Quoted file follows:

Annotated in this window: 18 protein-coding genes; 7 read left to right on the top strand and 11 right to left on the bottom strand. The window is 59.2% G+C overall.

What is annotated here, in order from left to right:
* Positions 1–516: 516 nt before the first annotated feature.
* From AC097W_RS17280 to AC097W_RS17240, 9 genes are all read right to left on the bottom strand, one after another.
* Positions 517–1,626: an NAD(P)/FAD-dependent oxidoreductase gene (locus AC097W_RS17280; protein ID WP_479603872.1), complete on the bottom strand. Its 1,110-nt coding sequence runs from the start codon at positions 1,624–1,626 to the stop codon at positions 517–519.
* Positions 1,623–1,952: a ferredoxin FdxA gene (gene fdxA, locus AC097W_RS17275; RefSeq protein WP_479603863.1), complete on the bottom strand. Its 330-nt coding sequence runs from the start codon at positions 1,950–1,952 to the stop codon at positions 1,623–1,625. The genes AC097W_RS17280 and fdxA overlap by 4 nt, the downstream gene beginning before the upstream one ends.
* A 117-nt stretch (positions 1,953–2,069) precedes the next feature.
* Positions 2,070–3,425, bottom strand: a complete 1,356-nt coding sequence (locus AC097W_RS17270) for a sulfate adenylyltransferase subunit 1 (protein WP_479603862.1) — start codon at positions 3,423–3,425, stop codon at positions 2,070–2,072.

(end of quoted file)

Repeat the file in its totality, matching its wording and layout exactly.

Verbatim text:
Annotated in this window: 18 protein-coding genes; 7 read left to right on the top strand and 11 right to left on the bottom strand. The window is 59.2% G+C overall.

What is annotated here, in order from left to right:
* Positions 1–516: 516 nt before the first annotated feature.
* From AC097W_RS17280 to AC097W_RS17240, 9 genes are all read right to left on the bottom strand, one after another.
* Positions 517–1,626: an NAD(P)/FAD-dependent oxidoreductase gene (locus AC097W_RS17280; protein ID WP_479603872.1), complete on the bottom strand. Its 1,110-nt coding sequence runs from the start codon at positions 1,624–1,626 to the stop codon at positions 517–519.
* Positions 1,623–1,952: a ferredoxin FdxA gene (gene fdxA, locus AC097W_RS17275; RefSeq protein WP_479603863.1), complete on the bottom strand. Its 330-nt coding sequence runs from the start codon at positions 1,950–1,952 to the stop codon at positions 1,623–1,625. The genes AC097W_RS17280 and fdxA overlap by 4 nt, the downstream gene beginning before the upstream one ends.
* A 117-nt stretch (positions 1,953–2,069) precedes the next feature.
* Positions 2,070–3,425, bottom strand: a complete 1,356-nt coding sequence (locus AC097W_RS17270) for a sulfate adenylyltransferase subunit 1 (protein WP_479603862.1) — start codon at positions 3,423–3,425, stop codon at positions 2,070–2,072.